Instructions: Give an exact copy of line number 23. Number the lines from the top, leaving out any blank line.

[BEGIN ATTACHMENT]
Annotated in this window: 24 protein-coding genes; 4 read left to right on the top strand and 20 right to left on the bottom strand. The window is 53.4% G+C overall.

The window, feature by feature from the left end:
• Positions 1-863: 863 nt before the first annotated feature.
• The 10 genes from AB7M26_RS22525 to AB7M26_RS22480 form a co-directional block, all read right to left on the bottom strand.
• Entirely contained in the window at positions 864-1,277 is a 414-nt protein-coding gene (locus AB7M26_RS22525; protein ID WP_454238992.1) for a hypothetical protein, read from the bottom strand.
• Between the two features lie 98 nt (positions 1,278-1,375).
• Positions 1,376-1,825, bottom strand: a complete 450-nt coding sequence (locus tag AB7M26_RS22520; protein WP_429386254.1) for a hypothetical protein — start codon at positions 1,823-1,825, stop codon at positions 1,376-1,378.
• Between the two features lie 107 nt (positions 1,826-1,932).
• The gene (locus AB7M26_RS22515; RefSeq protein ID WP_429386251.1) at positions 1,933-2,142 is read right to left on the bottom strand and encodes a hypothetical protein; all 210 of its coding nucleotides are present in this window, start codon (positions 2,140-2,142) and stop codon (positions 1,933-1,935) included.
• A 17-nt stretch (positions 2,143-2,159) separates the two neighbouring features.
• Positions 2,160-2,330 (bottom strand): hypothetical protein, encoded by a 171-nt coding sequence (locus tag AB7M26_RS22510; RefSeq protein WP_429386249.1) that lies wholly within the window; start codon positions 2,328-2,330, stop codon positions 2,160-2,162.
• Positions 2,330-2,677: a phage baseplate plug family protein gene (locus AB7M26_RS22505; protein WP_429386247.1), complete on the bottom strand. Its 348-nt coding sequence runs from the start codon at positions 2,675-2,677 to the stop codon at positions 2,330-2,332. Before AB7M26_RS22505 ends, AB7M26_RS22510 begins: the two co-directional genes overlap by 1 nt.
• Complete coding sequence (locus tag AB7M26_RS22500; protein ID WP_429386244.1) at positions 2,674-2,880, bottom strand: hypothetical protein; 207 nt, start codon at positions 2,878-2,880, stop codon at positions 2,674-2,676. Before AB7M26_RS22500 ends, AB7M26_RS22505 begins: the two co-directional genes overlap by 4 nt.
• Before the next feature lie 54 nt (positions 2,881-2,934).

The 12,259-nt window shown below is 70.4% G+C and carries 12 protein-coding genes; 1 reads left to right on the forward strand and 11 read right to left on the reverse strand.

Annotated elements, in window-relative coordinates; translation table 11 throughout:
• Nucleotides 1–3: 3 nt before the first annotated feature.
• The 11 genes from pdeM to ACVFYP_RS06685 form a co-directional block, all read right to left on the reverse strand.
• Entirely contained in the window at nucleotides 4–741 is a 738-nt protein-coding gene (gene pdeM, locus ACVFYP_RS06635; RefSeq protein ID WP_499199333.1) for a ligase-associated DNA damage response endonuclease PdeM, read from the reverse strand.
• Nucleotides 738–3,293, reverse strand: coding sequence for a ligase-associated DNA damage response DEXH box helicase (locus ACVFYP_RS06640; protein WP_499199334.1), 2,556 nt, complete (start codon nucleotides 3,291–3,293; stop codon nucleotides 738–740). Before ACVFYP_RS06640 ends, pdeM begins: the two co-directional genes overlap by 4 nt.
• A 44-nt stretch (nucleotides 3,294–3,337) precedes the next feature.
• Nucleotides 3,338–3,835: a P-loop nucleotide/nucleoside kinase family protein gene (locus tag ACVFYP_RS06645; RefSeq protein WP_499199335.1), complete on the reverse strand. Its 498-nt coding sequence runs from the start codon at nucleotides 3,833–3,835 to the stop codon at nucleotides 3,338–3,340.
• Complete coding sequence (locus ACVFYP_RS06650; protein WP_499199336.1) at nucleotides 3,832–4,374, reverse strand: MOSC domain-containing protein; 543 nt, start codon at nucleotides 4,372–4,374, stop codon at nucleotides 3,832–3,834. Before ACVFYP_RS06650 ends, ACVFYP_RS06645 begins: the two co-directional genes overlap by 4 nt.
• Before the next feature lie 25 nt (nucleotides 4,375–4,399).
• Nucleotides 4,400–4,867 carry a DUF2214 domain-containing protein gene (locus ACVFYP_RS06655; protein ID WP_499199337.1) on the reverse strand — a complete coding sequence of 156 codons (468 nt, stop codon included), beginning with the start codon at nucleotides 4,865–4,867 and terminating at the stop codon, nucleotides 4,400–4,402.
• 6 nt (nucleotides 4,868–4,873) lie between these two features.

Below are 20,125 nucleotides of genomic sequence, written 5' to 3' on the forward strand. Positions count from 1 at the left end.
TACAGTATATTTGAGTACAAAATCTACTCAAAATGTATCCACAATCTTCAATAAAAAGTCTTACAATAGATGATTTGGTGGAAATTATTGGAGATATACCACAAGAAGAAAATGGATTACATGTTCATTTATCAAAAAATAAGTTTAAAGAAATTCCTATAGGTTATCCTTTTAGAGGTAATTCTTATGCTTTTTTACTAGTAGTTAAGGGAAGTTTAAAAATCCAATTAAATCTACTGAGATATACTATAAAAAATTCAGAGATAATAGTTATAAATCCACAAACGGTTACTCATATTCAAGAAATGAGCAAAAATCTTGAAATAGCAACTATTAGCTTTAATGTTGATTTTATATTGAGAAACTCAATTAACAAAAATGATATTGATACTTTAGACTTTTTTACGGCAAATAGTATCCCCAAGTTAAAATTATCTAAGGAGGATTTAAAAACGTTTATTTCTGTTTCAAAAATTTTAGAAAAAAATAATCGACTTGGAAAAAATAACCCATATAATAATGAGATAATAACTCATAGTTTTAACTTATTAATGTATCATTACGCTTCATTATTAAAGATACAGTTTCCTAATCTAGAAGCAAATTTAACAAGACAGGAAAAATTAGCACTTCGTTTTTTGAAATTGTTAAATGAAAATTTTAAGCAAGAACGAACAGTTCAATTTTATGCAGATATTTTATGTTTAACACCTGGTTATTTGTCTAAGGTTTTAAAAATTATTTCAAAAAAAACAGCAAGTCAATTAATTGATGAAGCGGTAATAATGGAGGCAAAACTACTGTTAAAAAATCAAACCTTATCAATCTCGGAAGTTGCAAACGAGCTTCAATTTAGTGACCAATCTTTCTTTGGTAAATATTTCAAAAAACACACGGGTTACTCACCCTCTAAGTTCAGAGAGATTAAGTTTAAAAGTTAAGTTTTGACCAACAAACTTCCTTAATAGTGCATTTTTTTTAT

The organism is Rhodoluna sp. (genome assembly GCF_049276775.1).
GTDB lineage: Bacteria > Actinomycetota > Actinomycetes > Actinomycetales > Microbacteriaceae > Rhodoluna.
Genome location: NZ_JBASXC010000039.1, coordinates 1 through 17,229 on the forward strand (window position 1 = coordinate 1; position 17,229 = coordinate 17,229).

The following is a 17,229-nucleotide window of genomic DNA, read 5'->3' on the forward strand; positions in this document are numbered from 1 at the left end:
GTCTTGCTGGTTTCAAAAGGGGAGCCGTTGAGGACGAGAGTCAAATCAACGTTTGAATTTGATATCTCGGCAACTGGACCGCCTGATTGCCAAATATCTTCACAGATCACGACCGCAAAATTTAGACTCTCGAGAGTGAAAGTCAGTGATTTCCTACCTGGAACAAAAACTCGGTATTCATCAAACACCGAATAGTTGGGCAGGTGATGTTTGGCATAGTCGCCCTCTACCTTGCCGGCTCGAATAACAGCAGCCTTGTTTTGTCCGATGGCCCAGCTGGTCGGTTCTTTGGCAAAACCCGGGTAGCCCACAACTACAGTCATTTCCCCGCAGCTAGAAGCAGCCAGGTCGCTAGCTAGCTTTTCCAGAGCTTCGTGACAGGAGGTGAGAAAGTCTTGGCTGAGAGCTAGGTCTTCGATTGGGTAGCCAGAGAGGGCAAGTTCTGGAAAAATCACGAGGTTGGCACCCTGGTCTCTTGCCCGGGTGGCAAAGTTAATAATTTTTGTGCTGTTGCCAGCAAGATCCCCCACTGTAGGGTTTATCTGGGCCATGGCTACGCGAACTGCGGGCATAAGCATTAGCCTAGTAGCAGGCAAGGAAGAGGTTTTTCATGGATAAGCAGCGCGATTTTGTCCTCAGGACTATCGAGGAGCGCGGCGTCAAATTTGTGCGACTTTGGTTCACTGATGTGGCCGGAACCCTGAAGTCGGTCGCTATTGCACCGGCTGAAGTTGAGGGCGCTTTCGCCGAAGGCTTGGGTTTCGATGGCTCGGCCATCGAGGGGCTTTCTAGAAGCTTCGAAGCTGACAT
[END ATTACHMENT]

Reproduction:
• Complete coding sequence (locus ACVFYP_RS06650; protein WP_499199336.1) at nucleotides 3,832–4,374, reverse strand: MOSC domain-containing protein; 543 nt, start codon at nucleotides 4,372–4,374, stop codon at nucleotides 3,832–3,834. Before ACVFYP_RS06650 ends, ACVFYP_RS06645 begins: the two co-directional genes overlap by 4 nt.